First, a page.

Timothy E. Gilsbach

is an attorney with Fox Rothschild

It's that time of year when people like to party and get together with friends for a good time. Unfortunately, many will go to places that serve alcohol and have too much to drink before driving. Some will be hurt or killed as a result.

Remarkable as it may seem, those who choose to drink too much in Pennsylvania and New Jersey have the right to bring lawsuits against establishments that serve them the alcohol. Their family members also may bring such suits.

By allowing such lawsuits, Pennsylvania and New Jersey essentially reward bad decisions. Rather then encouraging people to drink responsibly, this kind of liability allows those who drink to do so without financial responsibility. They can look to others to blame and pay the bills for their bad decisions.

Most states that have considered the issue have decided not to allow such liability for the simple reason that it fails to put responsibility where it belongs - on those who choose to drink. It allows those who drink to take no responsibility for their poor choices, knowing the legal blame can fall elsewhere.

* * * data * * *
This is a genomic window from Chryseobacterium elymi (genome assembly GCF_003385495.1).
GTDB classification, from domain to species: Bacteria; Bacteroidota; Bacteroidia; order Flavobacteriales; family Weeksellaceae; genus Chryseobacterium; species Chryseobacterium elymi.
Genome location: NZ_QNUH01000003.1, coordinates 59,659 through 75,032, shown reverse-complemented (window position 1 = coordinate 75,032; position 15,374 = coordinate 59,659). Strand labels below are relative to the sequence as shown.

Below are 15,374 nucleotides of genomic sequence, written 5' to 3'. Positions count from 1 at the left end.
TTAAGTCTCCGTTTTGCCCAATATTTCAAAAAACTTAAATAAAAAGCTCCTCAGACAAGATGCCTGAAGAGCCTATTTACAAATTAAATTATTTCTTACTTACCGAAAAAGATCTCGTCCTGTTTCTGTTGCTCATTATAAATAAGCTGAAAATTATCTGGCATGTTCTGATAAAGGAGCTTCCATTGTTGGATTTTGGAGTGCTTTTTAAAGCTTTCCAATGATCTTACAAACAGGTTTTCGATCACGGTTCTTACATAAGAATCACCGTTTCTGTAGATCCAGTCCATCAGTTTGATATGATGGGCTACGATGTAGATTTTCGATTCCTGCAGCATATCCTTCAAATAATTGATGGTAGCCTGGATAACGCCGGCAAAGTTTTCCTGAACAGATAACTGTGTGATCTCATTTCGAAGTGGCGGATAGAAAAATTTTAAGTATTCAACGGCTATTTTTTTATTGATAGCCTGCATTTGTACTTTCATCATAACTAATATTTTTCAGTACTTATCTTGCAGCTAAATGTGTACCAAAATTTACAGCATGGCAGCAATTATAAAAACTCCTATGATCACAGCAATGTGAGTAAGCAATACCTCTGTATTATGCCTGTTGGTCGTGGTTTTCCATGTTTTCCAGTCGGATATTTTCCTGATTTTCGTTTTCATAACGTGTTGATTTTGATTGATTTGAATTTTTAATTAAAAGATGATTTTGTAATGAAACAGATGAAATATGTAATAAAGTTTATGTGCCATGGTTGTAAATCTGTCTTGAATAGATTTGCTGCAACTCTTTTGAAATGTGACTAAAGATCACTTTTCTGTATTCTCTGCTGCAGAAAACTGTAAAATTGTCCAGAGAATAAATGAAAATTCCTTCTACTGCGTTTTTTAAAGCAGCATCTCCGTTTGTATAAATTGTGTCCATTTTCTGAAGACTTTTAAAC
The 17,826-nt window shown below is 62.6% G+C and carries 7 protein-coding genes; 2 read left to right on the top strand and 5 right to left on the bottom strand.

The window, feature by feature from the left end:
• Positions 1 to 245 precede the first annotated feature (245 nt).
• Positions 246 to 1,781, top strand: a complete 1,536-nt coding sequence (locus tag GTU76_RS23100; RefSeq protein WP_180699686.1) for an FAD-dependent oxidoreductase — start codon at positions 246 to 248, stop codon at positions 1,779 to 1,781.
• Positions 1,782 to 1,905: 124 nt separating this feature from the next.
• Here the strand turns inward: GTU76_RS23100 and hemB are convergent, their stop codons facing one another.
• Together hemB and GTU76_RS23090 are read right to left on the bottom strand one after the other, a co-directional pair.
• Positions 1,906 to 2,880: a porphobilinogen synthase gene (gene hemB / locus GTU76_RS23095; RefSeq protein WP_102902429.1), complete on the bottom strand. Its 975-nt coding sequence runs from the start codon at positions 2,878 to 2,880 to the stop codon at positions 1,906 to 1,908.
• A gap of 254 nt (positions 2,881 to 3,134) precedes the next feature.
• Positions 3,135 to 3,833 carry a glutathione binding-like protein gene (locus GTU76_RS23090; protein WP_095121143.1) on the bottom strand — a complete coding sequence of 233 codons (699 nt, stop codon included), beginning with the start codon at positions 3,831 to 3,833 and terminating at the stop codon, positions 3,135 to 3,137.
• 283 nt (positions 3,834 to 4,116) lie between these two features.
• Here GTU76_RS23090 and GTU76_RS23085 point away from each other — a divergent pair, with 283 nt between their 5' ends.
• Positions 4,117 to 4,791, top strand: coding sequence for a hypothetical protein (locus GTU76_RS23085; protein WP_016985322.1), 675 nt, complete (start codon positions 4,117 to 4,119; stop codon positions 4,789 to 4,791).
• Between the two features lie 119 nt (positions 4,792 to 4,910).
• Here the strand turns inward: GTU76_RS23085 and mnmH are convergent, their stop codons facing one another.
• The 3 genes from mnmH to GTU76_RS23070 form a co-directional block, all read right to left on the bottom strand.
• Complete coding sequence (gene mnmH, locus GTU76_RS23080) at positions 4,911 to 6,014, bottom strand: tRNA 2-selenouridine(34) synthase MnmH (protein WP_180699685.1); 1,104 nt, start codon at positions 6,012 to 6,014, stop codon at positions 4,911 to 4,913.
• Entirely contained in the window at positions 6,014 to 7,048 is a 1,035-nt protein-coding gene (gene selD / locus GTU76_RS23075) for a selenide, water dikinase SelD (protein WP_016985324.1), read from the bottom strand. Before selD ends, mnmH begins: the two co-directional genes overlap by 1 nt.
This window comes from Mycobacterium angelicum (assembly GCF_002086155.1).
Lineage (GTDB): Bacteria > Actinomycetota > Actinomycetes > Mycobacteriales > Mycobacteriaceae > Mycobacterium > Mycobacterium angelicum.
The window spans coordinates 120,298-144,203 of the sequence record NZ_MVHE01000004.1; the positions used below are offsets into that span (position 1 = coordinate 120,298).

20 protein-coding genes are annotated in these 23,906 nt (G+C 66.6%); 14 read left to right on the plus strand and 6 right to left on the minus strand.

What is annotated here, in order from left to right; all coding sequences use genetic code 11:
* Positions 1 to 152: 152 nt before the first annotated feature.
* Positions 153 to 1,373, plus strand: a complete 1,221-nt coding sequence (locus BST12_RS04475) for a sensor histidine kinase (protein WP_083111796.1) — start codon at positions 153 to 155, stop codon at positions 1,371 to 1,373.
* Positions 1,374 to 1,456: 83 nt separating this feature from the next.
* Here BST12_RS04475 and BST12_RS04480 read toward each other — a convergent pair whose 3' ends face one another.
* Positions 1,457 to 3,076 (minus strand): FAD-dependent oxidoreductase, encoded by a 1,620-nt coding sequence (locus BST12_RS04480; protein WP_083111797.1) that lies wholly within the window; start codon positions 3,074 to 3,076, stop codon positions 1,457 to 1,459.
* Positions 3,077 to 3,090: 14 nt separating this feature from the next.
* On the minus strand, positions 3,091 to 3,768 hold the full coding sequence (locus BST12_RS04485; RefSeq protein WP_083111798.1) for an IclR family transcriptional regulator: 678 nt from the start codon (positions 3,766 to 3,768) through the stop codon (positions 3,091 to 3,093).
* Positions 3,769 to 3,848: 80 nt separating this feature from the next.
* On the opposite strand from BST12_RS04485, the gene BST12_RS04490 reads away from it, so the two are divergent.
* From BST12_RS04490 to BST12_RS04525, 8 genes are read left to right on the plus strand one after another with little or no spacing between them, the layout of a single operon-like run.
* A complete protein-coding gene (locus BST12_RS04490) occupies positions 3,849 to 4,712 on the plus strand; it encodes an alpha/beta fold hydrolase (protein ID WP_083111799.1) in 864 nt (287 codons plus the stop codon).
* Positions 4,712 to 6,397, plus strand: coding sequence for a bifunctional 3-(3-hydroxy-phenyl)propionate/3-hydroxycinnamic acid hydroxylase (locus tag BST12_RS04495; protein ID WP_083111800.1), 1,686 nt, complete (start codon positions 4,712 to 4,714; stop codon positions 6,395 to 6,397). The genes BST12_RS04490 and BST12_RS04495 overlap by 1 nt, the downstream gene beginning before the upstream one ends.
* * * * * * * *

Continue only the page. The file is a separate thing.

Bars and other establishments have acquired this liability through judicial activism. In both Pennsylvania and New Jersey, legislators have never created a right for those who drink too much to blame the establishments that served them alcohol. This right was created by the courts.

In Pennsylvania, in fact, a statute passed by the legislature clearly limits this cause of legal action to third parties - i.e., innocent parties injured by an intoxicated patron - and creates no such right for the drinker. But in both Pennsylvania and New Jersey, the courts - on the basis of their own view of what's in the public interest - have create a cause of action that legislatures have not approved.

By abolishing this cause of action, Pennsylvania and New Jersey would not be turning a blind eye to the real problems of those who drink and drive. To the contrary, they would be holding such individuals personally responsible for their actions.

Nor would drinking establishments be free of responsibility for their actions. A number of other laws and regulations allow for those who serve alcohol irresponsibly to be punished in other respects, including suspension of their liquor licenses. And establishments in Pennsylvania would continue to be liable under the law to third parties injured by their patrons, ensuring they will serve alcohol responsibly.

It's time for state lawmakers to put an end to this misguided policy created by the courts. Pennsylvania and New Jersey need to put the responsibility for drinking back on those who choose to drink.

E-mail Timothy Gilsbach at tgilsbach@foxrothschild.com.